From 1978 until his retirement in 2003, Elliott managed the general law division and legal advice for the department and was assigned to special projects, including cases that went before the U.S. Supreme Court. He personally provided legal advice to nine Secretaries of the Interior. Elliott was surprised to learn that unbeknown to him, his colleagues were referring to him as "The Mayor" of the Department. "I asked them, ‘what’s that supposed to mean?’ and I was told everyone considered me the go-to person whenever a question arose.
RECOGNITION of Elliott came from the highest levels. He is the recipient of six federal service awards, including the Department of the Interior Meritorious and Distinguished Service Awards, the Secretary of the Interior’s Silver Award, and the Presidential Meritorious and Distinguished Senior Executive Awards. Elliott was a charter member of the Senior Executive Service and is a member of the New York Bar and U.S. Supreme Court Bars.
Two Alexandria school-related involvements are especially close to his heart, including the boathouse constructed on the Potomac River for the T.C. Williams rowing teams. "The boathouse for public high school students is an unusual facility and we were able to convince the federal government it was essential to our community." Elliott was instrumental in planning a lean-to on the crew facility building to house an adult rowing program. The resulting rent money supports the youth program.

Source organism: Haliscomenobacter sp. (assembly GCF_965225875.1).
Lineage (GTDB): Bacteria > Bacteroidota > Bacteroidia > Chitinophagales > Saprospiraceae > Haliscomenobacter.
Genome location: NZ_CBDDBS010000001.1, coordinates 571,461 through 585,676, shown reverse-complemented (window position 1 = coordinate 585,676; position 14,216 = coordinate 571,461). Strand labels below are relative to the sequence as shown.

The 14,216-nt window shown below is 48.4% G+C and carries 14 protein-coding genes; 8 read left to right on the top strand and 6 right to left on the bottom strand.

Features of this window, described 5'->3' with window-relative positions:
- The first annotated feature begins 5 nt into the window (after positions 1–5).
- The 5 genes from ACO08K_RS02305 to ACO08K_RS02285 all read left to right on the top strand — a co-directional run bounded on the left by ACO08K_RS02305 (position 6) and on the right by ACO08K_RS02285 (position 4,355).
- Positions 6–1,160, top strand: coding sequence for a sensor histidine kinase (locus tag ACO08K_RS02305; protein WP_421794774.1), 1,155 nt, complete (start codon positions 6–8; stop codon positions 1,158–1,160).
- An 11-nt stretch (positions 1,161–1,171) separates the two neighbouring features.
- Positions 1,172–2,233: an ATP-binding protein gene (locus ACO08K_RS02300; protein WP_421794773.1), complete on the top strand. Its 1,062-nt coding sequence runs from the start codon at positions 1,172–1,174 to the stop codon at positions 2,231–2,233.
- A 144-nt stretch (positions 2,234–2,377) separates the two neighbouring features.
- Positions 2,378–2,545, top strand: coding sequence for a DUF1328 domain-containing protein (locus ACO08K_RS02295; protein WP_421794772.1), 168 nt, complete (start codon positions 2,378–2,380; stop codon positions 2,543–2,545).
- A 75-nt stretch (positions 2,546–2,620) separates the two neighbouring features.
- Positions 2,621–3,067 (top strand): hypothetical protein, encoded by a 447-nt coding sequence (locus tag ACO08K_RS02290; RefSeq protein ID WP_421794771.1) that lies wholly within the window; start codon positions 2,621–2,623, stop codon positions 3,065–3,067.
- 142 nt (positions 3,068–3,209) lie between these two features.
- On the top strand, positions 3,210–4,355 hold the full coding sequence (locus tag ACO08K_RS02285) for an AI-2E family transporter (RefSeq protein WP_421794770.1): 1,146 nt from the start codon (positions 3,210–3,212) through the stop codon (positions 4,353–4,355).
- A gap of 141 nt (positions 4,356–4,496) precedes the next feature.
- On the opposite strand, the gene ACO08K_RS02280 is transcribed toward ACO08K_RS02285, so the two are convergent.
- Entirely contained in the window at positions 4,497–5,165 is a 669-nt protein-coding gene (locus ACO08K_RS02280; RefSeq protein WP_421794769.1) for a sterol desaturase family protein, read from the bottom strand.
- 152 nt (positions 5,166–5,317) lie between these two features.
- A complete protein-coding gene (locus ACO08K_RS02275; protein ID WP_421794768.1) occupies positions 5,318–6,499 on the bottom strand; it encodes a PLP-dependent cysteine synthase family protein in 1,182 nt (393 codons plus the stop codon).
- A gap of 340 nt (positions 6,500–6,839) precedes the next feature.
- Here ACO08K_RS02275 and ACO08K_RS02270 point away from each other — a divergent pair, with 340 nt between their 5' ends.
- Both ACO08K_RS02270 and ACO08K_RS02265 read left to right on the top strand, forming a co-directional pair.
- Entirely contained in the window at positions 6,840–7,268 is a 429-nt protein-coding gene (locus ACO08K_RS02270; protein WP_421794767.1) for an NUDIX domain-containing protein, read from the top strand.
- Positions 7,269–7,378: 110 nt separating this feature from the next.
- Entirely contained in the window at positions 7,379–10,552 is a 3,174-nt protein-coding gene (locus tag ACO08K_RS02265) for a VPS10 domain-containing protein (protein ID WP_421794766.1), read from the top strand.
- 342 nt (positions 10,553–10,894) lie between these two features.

He described the day hundreds of locals "worked like a land-based machine" to pass bricks to construct the lean-to. "It was like in an old movie, passing the bricks one by one. That’s the beauty of Alexandria. Here we are sitting minutes from Washington and there’s a group of citizens caught up by community spirit."
Elliott’s proudest achievement has been leading the Scholarship Fund of Alexandria, which has benefited T.C. Williams High School students for 24 years. Most of the 3,000-plus scholarships given to date are both need and merit-based. "We established the fund with some trepidation. It was something new and it was relatively rare in the United States to have financial aid in the form of a community scholarship fund. Kids either weren’t going to be able to attend college or were not going to as high a reach school as they were capable of attending."
He attributes success to a T.C. Williams teacher’s belief that there were people in the Alexandria community who would donate to a fund, and to school administrators who have done the groundwork to educate worthy scholarship candidates. To date, more than $7 million has been awarded; $700,000 in the last year. An annual telethon and a spring silent auction highlight the solicitation cycle. "It never ceases to amaze me to see the generosity of our city."
"Kids come back every day and say ‘I wouldn’t have been able to go to school if not for that $1200. I remember the time a student needed $500 for books and fees. We of course did the right thing and found a way to see that he got it."
"Some of the past scholarship recipients have become donors or served on the Scholarship Fund Board or both. We really wanted the fund to live off itself through its own new generations."
"This is why I love it and why I continue to be motivated in public service — it is community-based and you see the difference it makes in the world and the people around you."